The pattern can be found at http://www.craftsmanspace.com/free-projects/scroll... It is a free pattern and the site has other projects as well.
Once you load of the copy of the pattern, you want to print it across multiple pages via whatever program you have available on your PC. You can google directions on how this is accomplished based on whatever program you have. I didn't follow the exact size of the shelf on the pattern because I wanted a custom sized shelf, but you could and follow the sizes exactly if you wish.
Once you have the page printed across those pages, trim off any non-pattern borders and tape the entire sheet together, overlapping where its needed and then cutting out the individual pieces, leaving roughly 1/2" or more around each piece. You will notice you only have 1 side bracket piece, that's fine as we will stack it and cut both at the same time.
Once everything is cut out and you have a paper copy of the parts, I highly recommend coloring in the inside cut holes with a pencil so you don't accidentally drill into the board as you start to get more confident at the drill press.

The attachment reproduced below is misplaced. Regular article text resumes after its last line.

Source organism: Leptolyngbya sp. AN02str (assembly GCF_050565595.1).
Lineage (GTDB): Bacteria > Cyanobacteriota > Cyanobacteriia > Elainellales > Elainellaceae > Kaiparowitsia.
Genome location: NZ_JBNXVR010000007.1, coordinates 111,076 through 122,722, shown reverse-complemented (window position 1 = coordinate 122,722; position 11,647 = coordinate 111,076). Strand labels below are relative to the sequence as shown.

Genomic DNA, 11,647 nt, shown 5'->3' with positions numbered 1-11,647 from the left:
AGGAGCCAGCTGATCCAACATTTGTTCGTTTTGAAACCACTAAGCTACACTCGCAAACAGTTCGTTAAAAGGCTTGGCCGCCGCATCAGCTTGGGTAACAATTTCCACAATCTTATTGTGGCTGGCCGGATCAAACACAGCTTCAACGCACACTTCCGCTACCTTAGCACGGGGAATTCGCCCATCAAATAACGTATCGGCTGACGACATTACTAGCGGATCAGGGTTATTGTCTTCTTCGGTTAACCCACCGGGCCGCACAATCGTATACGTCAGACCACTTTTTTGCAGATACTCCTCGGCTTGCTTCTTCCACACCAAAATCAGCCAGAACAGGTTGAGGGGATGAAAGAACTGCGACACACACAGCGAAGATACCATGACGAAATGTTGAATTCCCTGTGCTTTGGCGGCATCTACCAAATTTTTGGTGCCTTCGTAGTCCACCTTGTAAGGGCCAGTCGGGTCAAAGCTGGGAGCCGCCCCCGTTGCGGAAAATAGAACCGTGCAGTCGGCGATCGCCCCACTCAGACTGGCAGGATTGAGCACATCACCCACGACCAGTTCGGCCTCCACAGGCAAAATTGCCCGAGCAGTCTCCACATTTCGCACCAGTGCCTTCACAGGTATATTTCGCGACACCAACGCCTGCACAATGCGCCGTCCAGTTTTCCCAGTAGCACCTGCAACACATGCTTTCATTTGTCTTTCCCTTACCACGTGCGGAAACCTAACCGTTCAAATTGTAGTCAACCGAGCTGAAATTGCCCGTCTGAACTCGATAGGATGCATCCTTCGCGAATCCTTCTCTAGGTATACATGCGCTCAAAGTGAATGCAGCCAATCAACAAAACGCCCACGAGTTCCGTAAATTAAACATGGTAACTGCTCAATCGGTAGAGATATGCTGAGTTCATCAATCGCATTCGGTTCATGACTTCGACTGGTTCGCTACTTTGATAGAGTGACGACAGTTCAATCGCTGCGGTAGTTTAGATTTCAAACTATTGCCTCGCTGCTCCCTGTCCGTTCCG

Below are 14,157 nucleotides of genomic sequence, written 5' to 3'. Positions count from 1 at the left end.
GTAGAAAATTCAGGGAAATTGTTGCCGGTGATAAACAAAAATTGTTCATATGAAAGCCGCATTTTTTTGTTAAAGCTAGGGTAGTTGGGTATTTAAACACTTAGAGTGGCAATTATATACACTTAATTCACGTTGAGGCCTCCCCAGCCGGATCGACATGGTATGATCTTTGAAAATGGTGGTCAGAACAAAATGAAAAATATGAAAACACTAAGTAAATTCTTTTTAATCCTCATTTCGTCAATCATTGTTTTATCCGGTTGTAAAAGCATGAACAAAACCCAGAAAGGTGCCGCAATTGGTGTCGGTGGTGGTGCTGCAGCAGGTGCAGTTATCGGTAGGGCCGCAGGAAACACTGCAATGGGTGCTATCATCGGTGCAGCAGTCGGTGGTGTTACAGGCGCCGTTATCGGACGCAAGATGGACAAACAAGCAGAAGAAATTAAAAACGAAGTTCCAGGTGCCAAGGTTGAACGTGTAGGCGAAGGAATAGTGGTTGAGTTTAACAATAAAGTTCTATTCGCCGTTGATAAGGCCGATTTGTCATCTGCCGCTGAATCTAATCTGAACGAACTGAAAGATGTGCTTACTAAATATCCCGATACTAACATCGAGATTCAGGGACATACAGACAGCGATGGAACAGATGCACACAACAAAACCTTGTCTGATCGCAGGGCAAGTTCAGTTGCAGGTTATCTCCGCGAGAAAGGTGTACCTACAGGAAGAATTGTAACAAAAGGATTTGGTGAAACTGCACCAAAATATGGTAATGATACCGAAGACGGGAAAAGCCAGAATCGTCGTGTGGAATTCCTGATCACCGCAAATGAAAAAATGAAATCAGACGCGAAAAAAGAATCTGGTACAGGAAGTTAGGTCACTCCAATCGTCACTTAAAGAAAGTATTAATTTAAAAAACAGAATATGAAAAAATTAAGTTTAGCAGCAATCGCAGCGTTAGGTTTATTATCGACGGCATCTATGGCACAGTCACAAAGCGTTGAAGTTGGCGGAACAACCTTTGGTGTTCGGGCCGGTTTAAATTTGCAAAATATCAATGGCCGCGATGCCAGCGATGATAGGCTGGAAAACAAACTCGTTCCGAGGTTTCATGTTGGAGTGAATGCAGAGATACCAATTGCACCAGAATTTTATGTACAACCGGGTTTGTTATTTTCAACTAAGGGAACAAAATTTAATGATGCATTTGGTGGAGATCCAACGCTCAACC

Step 3: Pre-cut Prepwork
Now that the pattern can dictate the exact size of the work we need to cut the boards to plane the boards down to the correct thickness. The thickness should be the same as the tab holes in your pattern.
Using a caliper simply measure these and write down that thickness. This way, provided you follow the pattern, your shelves and side supports will be exactly the right thickness to slide into the slots during assembly.
Once you have the thickness, you can use your planer to reduce the thickness of the boards to fit. However, with a 3/4" board and a 1/4" needed thickness (this was my situation), avoid the loss of wood and resaw (cut the board in half straight through the 3/4" side to make 2 boards roughly 3/8" or so. I did this with a bandsaw, but you could use a handsaw if needed).